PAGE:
NYC probation officers hit town for gender discrimination
Discrimination in the workplace is alive and well and continues to hamper the careers of women, people of color, and others. However, sometimes people exposed to discrimination have the courage to push back. For example, five female officers working for the New York Probation Service recently filed a discrimination case in Manhattan federal court against their employer on charges of being “paid less and promoted less than white male officers in the past.” Plaintiffs include black and Latin American officials represented by the Probation Officers Union.
Police officer; Image courtesy of cocoparisienne via Pixabay, www.pixabay.com
The lawsuit states: “Women of skin color make up the majority of the agency’s officers, but are currently paid significantly less than men when the probation department was mostly made up of white male officers.” Plaintiffs Jean Brown, Tanga Johnson, Tara Smith and Cathy Washington, who are Black, and Emma Stovall, the Hispanic, go on to claim they have “been underpaid for years, despite being asked to do more jobs without getting real promotions. “Johnson was in the job for 36 years before retiring in 2019.
Dalvanie Powell, president of the United Probation Officers Association, said of the lawsuit: “Our work has been undervalued for too long because our members are predominantly women and people of color.”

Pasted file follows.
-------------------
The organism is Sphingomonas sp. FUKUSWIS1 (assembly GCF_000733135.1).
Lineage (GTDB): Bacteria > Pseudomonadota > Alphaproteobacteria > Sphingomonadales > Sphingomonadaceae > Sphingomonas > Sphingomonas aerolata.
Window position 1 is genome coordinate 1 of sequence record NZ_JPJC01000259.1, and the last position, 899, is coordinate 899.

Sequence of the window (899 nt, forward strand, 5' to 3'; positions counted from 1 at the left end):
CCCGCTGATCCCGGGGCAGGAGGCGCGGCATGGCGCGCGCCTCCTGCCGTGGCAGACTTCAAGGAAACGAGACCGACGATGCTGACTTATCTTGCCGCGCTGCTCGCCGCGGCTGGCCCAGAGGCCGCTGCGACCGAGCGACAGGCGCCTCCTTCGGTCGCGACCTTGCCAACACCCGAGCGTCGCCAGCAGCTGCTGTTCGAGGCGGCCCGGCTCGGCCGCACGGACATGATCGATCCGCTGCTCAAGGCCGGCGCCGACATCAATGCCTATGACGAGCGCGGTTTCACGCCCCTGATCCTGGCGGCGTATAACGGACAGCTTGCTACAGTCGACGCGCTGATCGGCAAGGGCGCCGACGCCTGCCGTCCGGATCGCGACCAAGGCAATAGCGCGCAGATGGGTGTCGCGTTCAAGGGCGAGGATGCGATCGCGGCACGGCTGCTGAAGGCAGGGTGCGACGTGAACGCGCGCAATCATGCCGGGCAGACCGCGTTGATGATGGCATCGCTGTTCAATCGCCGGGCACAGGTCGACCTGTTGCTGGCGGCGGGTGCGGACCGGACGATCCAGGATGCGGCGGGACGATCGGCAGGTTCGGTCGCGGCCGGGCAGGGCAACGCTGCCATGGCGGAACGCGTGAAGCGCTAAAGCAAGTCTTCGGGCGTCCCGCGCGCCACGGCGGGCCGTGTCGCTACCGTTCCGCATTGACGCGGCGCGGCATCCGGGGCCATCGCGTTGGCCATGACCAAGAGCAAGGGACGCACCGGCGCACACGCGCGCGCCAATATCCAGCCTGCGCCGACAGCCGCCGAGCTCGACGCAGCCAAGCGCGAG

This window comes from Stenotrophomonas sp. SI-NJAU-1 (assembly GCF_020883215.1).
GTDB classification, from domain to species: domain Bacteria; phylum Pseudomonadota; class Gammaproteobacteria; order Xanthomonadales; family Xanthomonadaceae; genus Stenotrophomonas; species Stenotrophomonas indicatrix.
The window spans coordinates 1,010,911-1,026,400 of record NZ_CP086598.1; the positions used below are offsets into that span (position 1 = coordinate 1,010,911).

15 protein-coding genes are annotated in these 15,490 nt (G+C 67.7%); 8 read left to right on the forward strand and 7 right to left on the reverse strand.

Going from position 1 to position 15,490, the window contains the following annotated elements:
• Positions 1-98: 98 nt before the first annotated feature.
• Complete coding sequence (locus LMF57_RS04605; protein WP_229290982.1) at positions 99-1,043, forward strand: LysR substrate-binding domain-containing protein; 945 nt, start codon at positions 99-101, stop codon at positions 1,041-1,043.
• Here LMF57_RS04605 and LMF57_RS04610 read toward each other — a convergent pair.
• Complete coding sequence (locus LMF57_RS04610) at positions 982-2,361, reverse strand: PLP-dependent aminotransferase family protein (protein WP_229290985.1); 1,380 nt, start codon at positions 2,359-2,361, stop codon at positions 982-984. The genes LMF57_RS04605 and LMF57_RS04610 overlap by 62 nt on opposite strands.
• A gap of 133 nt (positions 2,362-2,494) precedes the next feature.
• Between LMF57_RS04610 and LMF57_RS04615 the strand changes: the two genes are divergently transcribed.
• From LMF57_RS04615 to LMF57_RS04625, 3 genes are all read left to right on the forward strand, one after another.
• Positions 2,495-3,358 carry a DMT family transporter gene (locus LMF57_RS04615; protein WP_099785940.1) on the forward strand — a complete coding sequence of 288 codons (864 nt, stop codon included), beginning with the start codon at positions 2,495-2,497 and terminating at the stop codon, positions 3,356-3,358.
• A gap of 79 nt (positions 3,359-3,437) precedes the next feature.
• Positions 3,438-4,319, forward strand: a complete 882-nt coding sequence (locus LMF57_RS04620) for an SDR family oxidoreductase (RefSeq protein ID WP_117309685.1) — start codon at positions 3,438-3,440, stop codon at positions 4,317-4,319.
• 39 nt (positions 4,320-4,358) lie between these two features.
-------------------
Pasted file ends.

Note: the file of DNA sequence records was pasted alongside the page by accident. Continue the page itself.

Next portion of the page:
“We understand that the city will have to make difficult budget decisions in the years to come. But this economic downturn has disproportionately affected women and people of skin color, and it would be immoral to continue discriminating against wages in order to balance the budget … The city can either be part of the problem or part of the solution and support hardworking officials doing the essential job Afford. “
The lawsuit goes on to say that the city’s probation officers have historically been white men. “Now, however, over 90% of the agency’s officials are ignorant and 80% are women.” For this reason, “in recent years, color officers have had to do more work with less support and less pay.”
“When current and past parole wage rates are analyzed, it shows [the agency has] Engaging in any pattern and / or practice of probation wage suppression, along with various promotion and other employment practices that have adversely affected women and people of color employed in the DOP. “
Five female Black and Latina officials say they are underpaid and undervalued by the NYC Probation Dept in a federal discrimination lawsuit
UPOA v City of New York and NYC Department of Probation